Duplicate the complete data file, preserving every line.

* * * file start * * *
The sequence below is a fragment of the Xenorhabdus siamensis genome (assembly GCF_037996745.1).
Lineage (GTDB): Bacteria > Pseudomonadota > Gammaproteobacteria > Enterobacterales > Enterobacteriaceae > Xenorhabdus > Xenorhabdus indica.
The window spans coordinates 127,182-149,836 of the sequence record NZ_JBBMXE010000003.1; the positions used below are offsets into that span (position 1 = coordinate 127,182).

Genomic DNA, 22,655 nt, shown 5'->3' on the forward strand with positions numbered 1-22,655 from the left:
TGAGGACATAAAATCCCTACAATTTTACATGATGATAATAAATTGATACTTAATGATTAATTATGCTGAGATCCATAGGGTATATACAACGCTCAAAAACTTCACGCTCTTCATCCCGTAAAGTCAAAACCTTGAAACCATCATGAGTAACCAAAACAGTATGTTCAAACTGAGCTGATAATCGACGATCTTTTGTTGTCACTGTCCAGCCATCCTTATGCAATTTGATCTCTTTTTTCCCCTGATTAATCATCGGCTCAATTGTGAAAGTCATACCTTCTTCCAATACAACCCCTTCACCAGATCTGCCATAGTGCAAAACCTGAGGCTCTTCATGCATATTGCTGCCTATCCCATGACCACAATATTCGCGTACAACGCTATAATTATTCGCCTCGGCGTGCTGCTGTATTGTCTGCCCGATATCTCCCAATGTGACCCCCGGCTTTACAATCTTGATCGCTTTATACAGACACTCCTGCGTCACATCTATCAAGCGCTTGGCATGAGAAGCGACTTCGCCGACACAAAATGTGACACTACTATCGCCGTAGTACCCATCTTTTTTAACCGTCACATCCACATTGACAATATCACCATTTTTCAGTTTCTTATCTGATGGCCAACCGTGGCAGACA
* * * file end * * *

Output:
The sequence below is a fragment of the Xenorhabdus siamensis genome (assembly GCF_037996745.1).
Lineage (GTDB): Bacteria > Pseudomonadota > Gammaproteobacteria > Enterobacterales > Enterobacteriaceae > Xenorhabdus > Xenorhabdus indica.
The window spans coordinates 127,182-149,836 of the sequence record NZ_JBBMXE010000003.1; the positions used below are offsets into that span (position 1 = coordinate 127,182).

Genomic DNA, 22,655 nt, shown 5'->3' on the forward strand with positions numbered 1-22,655 from the left:
TGAGGACATAAAATCCCTACAATTTTACATGATGATAATAAATTGATACTTAATGATTAATTATGCTGAGATCCATAGGGTATATACAACGCTCAAAAACTTCACGCTCTTCATCCCGTAAAGTCAAAACCTTGAAACCATCATGAGTAACCAAAACAGTATGTTCAAACTGAGCTGATAATCGACGATCTTTTGTTGTCACTGTCCAGCCATCCTTATGCAATTTGATCTCTTTTTTCCCCTGATTAATCATCGGCTCAATTGTGAAAGTCATACCTTCTTCCAATACAACCCCTTCACCAGATCTGCCATAGTGCAAAACCTGAGGCTCTTCATGCATATTGCTGCCTATCCCATGACCACAATATTCGCGTACAACGCTATAATTATTCGCCTCGGCGTGCTGCTGTATTGTCTGCCCGATATCTCCCAATGTGACCCCCGGCTTTACAATCTTGATCGCTTTATACAGACACTCCTGCGTCACATCTATCAAGCGCTTGGCATGAGAAGCGACTTCGCCGACACAAAATGTGACACTACTATCGCCGTAGTACCCATCTTTTTTAACCGTCACATCCACATTGACAATATCACCATTTTTCAGTTTCTTATCTGATGGCCAACCGTGGCAGACA